Despite declining readership, newspapers remain a key curbside recyclable.

Chaz Miller, Semi-retired, 40-year veteran of the waste and recycling industry

August 1, 2008

3 Min Read

Newspapers are Printed on newsprint, an uncoated groundwood paper made by mechanically grinding wood pulp without first removing lignin and other wood pulp components. Newspapers are the largest component by weight and volume of a curbside recycling program.

Groundwood inserts, the pre-printed advertising inserts placed inside newspapers, supply 29 percent of the overall newspaper tonnage.

In 2006, approximately 52.3 million newspapers were sold every weekday by the 1,437 daily U.S. newspapers, averaging 2.1 readers per copy. More than 900 Sunday newspapers sold a combined 53.2 million papers, averaging 2.5 readers per copy. Additionally, in 2005, 6,659 weekly newspapers sold 49.5 million copies a week. Newspaper readership and advertising have slowly declined since 1990.

With $45 billion in advertising ($42 billion in print, $3 billion on the Web), newspapers accounted for less than 18 percent of the advertising market share in 2007.

In 2006, newspapers generated 5.25 million tons more waste than in 1960, but newspaper's solid waste market share decreased by 40 percent. Newspaper recycling increased by 9.05 million tons, and the recycling rate increased by 243 percent during this same period.

Chaz Miller is state programs director for the National Solid Wastes Management Association, Washington. E-mail him at: [email protected].


American Forest and Paper Association, Washington,

“Municipal Solid Waste Generation, Recycling, and Disposal in the United States: Facts and Figures for 2006,” Office of Solid Waste,

“Measurement Standards and Reporting Guidelines,” National Recyling Coalition, Washington,

Newspaper Association of America, Falls Church, Va.

“Scrap Specifications Circular 2007,” Institute of Scrap Recycling Industries, Washington,

*Data is from 2006 EPA estimates.

Newspapers Municipal Solid Waste (MSW) Facts:


  • 12.36 million tons, or 4.9% by weight (8.83 million tons of newspaper plus 3.53 million tons of inserts).*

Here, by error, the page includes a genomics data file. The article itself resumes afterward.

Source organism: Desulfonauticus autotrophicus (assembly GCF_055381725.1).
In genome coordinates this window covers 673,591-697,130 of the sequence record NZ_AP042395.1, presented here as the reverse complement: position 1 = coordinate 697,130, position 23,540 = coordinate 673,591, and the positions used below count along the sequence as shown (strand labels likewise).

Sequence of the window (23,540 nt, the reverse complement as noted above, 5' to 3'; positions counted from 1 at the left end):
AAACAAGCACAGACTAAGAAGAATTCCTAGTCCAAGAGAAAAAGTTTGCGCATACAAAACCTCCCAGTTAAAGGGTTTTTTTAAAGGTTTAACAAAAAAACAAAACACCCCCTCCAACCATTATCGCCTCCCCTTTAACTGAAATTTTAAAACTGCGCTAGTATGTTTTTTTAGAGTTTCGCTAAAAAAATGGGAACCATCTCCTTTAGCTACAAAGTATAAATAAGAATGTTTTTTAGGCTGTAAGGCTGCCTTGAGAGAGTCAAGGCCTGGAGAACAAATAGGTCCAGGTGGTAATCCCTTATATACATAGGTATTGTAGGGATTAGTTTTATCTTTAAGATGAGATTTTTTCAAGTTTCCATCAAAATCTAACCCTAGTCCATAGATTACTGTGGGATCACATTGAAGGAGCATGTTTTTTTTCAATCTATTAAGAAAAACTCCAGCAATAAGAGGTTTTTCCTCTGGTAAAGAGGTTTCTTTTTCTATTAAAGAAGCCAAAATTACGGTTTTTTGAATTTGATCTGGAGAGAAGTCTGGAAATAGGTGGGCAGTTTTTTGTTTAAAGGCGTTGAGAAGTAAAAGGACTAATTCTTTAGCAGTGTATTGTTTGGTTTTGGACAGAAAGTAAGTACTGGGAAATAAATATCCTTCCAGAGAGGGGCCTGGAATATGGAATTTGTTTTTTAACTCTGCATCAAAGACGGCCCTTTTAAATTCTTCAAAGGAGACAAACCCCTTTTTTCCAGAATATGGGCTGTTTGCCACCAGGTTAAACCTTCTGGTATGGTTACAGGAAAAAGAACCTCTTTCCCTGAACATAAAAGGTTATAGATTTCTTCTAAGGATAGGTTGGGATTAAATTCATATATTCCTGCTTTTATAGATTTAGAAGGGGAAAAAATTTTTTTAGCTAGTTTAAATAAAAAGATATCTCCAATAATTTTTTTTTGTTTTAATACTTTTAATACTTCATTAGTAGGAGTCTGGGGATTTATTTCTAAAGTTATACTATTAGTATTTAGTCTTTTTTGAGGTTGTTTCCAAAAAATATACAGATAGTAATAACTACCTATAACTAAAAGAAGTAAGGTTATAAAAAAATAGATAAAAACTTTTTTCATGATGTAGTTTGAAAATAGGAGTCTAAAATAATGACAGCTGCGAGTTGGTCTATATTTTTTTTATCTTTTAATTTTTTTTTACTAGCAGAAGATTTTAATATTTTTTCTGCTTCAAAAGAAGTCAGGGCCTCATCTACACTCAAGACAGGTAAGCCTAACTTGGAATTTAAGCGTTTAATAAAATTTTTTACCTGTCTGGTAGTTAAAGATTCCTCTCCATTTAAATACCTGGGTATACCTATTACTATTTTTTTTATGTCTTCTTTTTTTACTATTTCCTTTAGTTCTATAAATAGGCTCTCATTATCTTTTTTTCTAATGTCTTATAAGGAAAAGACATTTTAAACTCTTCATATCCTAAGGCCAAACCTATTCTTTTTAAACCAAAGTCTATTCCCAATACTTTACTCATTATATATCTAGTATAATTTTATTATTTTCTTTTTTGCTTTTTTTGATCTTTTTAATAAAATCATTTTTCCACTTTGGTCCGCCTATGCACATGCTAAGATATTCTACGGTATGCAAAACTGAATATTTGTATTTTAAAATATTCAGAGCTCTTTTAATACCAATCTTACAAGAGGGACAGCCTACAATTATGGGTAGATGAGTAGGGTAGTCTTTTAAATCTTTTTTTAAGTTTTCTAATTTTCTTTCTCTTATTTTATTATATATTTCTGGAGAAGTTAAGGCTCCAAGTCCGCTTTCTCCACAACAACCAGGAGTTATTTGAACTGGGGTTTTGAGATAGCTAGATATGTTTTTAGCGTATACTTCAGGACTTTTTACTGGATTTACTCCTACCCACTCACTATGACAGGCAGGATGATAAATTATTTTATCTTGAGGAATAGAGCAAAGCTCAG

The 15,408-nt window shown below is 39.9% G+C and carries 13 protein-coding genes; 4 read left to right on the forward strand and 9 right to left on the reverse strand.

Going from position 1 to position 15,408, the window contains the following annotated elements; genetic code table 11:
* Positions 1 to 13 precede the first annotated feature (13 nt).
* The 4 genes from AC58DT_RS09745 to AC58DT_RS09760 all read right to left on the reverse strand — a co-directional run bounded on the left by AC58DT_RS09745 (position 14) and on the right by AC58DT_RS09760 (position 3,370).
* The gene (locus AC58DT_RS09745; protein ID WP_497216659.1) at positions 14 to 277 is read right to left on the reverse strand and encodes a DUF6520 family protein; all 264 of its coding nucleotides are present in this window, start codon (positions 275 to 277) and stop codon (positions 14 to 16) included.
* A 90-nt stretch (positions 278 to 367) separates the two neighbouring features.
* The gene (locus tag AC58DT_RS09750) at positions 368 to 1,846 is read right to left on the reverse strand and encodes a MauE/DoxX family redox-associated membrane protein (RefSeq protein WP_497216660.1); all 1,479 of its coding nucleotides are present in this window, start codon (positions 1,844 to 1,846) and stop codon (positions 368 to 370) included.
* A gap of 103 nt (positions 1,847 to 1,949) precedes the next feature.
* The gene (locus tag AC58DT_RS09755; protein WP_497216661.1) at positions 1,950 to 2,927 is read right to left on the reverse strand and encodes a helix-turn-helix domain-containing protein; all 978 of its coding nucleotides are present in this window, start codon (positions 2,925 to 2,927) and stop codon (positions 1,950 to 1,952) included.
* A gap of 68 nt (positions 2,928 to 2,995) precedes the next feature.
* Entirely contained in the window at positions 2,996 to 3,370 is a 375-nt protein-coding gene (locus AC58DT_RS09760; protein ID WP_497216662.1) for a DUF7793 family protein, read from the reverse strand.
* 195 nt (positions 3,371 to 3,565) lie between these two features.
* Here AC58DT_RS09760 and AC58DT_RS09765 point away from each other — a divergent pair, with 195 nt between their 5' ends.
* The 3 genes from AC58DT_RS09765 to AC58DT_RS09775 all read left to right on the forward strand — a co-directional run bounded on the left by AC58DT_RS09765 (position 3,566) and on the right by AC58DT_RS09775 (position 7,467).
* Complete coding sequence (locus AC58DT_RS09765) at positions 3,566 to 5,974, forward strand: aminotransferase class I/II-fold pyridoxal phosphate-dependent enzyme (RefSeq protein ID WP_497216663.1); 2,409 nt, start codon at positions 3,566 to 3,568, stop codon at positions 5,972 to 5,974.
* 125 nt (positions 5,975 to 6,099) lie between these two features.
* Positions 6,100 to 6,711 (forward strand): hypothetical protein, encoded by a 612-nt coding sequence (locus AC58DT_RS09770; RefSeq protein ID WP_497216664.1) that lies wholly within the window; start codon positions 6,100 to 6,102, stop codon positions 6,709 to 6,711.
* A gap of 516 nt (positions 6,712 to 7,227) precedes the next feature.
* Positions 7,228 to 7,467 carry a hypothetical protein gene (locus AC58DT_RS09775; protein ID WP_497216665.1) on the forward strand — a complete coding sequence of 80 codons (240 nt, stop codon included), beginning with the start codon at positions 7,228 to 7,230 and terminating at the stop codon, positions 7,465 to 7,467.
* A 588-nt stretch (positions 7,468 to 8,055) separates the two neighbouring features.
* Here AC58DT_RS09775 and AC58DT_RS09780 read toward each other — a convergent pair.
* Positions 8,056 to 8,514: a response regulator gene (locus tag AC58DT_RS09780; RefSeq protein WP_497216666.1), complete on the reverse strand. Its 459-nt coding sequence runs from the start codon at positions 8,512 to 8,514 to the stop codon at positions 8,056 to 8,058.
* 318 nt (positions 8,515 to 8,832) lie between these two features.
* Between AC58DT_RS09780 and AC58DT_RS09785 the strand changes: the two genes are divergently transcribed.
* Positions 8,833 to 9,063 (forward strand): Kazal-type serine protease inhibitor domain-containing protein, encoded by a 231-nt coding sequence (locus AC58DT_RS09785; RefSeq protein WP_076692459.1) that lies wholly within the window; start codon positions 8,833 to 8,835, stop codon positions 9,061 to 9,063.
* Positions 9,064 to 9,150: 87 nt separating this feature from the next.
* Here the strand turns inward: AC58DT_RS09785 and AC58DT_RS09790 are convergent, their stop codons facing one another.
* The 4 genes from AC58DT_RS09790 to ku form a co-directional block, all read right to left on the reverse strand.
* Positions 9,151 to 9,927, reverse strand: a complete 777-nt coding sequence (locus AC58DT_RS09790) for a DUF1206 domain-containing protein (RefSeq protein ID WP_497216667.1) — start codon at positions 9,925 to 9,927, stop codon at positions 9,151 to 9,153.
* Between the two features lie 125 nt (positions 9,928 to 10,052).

• 13.2 million tons according to industry data.

  • 82.56 pounds per person per year.*


  • 10.87 million tons, or 87.9% recycling rate.*

  • 9.6 million tons, or 72.4% in 2006 according to industry data.

Recycled Content:

  • 32% for American newspapers.

  • 27 states have voluntary or mandatory recycled fiber requirements.


  • Highly compostable with only trace amounts of ink in the compost.

Incinerated or Landfilled:

  • 1.49 million tons, or 0.9% of discarded MSW by weight.*

  • Per-pound Btu value of 7,500 is 50% higher than a pound of garbage.

Landfill Volume:

  • 15.3 million cubic yards or 3.6% of landfilled MSW by volume in 1997.


  • 12" stack weighs 35 pounds.

  • Loose, unbaled newspapers weigh 360-500 pounds per cubic yard.

  • Baled newspapers weigh 720-1,000 pounds per cubic yard.

  • Landfilled newspapers weigh 800 pounds per cubic yard.

Source Reduction:

  • Many newspapers use a lighter paper weight and smaller page size to conserve paper.

  • Online newspapers an electronic alternative.

Recycling Markets:

  • One-third of recycled newspapers are made into newsprint. Slightly less than one-third is exported. Other markets include paperboard and other paper products, cellulose insulation, and animal bedding.

End Market Specifications:

  • ISRI guidelines for curbside newspaper include grades 6 (news), 7 (news, de-ink quality) and 8 (news, special de-ink quality), which allow for decreasingly lower levels of contamination.

  • Generally, old newsprint should be kept dry and clean.

About the Author(s)

Chaz Miller

Semi-retired, 40-year veteran of the waste and recycling industry, National Waste & Recycling Association

Chaz Miller is a longtime veteran of the waste and recycling industry.

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